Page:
Meg Stuart
Damaged Goods
Jozef Wouters/Decoratelier
MEG STUART - ANNA TERESA DE KEERSMAEKER, London 1998, Berlin 2005, Stuttgart 2006 - Irmela Kästner -(14/07/07)
DE MORGEN, The extremes touch - Pieter T'Jonck (06.06.2007)

Choreographers Stuart and Gehmacher together at Kaaitheater.

The American Meg Stuart, in spite of her very own vocabulary, often collaborates with other choreographers and dancers. She just made Maybe Forever with the Austrian choreographer Philipp Gehmacher. As from tomorrow to be seen in Brussels.

The first time Gehmacher and Stuart met each other dates back to 1996. Gehmacher: "I took Megs workshop on body images at Impulstanz in Vienna. I think she inspired me more, than vice versa. I got especially interested by her qualities as a mover, how she could embody a theme. Only years later, in january 2005, her interest was aroused by my 'Incubator'."

Gehmacher is not just any old choreographer. He has been developing, imperturbed since 1999, a very obstinate and unruly choreographic language. Time and again he uses the same contorted, frozen bodies that hardly put sparse signs on the bare stage. Those are silent, self-absorbed, almost autistic images. That is exactly the reason why the least sign or gesture or hazy singing create a huge emotional impact. Gehmacher's very personal voice was quickly spotted. Since a couple of years he has been present on just about every prominent European stage.

At first sight there is no greater difference than between the frozen, bare images of Gehmacher and the agitated, feverish dreams of Stuart. How can one link such disparate worlds?

Philipp Gehmacher: " Your work can look very different, but still have a deep connection. Our cooperation is a typical example of that. Meg starts off with the physical and mental state somebody is in. This creates movement images. Her choreography is built with that kind of images. My starting point is more the idea of dance as a language of signs, that can be used to communicate, even if that proces is very laborious. But we find each other on the underlying level. We share the same ideas about corporality and the source of movement. And there is a certain affection, we also affect each other.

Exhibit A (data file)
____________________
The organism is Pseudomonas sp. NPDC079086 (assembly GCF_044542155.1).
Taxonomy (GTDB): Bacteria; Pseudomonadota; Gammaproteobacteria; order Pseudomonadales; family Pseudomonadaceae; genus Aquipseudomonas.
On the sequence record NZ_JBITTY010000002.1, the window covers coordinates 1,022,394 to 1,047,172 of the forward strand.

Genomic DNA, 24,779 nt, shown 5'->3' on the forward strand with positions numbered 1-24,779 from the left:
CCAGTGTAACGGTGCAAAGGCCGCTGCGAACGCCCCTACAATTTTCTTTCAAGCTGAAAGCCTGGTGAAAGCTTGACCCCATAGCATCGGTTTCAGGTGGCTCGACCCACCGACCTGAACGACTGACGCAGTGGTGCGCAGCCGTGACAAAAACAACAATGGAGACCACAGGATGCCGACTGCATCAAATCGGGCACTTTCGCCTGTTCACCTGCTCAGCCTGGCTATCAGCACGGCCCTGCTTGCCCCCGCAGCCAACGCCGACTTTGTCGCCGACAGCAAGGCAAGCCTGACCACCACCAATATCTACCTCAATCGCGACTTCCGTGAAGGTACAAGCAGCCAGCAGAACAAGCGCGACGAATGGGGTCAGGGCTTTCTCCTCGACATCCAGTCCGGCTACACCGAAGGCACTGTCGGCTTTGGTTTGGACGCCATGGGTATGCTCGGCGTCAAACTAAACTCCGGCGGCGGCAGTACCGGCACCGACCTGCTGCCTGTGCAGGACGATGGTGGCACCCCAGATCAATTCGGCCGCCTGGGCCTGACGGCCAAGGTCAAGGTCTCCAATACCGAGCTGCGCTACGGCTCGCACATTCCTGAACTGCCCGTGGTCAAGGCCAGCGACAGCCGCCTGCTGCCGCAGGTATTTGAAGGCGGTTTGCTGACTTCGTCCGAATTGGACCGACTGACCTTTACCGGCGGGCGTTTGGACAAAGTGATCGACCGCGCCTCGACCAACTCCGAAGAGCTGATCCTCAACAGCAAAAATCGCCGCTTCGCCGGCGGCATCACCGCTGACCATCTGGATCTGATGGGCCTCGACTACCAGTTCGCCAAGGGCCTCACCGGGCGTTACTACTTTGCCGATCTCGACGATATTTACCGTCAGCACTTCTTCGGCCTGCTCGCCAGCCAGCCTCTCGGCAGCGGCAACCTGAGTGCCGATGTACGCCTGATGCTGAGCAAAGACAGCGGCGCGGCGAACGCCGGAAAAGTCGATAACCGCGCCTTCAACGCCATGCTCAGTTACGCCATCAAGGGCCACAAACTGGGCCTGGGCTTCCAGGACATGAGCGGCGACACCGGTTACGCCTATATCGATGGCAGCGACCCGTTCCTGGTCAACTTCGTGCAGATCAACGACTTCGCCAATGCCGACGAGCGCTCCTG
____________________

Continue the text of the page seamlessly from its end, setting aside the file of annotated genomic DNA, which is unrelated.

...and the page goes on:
The piece is also an encounter.
Meg Stuart: "And about how fascinating and strange that is. You ask yourself what direction it can go, or what the ground is for it. That's why you have to understand the history of the other. That double history is very present in this performance. You will notice that both our histories will merge. That is the way in which we create a situation that we both don't recognise anymore. The usual, the everyday suddenly becomes very uncomfortable and strange because we can't rely on our habits any more. But that's also why the piece is full of discoveries that we never would have made on our own."

Gehmacher: "We don't try to stick together two kinds of dance. We are looking for new aesthetics, something that goes beyond the sensitivities of the two separate bodies of work."

Stuart: "The performance turned out to be sober and a little melancholic. We tried to create a situation that would enable us, without any external influence, to get as close as possible to ourselves. Trying to see what our own self amounts up to even before the question is asked how to present that to an audience. That's the point in which we meet in the performance.That's why there is a lot of emptiness and uncertainty in this piece. It is in fact an impossible task."

You have already worked together in Vienna in 2005. What you showed the audience then was the first result of your improvising together. Is improvisation still the base of the performance?

Stuart: "No, the performance is more or less set now. Moreover, we're not alone on stage. The Belgian musician Niko Hafkenscheid sings his songs live. He sings about love, loss and encounters. Songs are very powerful: they can very effectively summarize a situation. They offer a view on the past, in the way photographs do. But looking back often implies a certain loss. Things nevertheless always get irrevocably lost. That kind of melancholy is certainly present in the piece."

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